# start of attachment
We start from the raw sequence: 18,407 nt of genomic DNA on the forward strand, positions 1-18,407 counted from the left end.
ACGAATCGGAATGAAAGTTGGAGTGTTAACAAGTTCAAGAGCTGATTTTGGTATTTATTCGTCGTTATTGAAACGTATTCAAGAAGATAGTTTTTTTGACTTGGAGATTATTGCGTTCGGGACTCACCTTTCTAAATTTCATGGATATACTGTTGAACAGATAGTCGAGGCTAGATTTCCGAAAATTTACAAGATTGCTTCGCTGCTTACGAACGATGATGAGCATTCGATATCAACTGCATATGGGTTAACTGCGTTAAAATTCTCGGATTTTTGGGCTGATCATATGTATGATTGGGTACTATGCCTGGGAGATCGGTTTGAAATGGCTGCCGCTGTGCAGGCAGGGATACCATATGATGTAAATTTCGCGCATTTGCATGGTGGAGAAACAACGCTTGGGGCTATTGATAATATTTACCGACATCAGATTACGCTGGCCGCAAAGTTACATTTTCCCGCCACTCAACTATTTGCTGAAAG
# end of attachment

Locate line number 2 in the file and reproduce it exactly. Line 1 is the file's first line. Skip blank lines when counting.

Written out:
ACGAATCGGAATGAAAGTTGGAGTGTTAACAAGTTCAAGAGCTGATTTTGGTATTTATTCGTCGTTATTGAAACGTATTCAAGAAGATAGTTTTTTTGACTTGGAGATTATTGCGTTCGGGACTCACCTTTCTAAATTTCATGGATATACTGTTGAACAGATAGTCGAGGCTAGATTTCCGAAAATTTACAAGATTGCTTCGCTGCTTACGAACGATGATGAGCATTCGATATCAACTGCATATGGGTTAACTGCGTTAAAATTCTCGGATTTTTGGGCTGATCATATGTATGATTGGGTACTATGCCTGGGAGATCGGTTTGAAATGGCTGCCGCTGTGCAGGCAGGGATACCATATGATGTAAATTTCGCGCATTTGCATGGTGGAGAAACAACGCTTGGGGCTATTGATAATATTTACCGACATCAGATTACGCTGGCCGCAAAGTTACATTTTCCCGCCACTCAACTATTTGCTGAAAG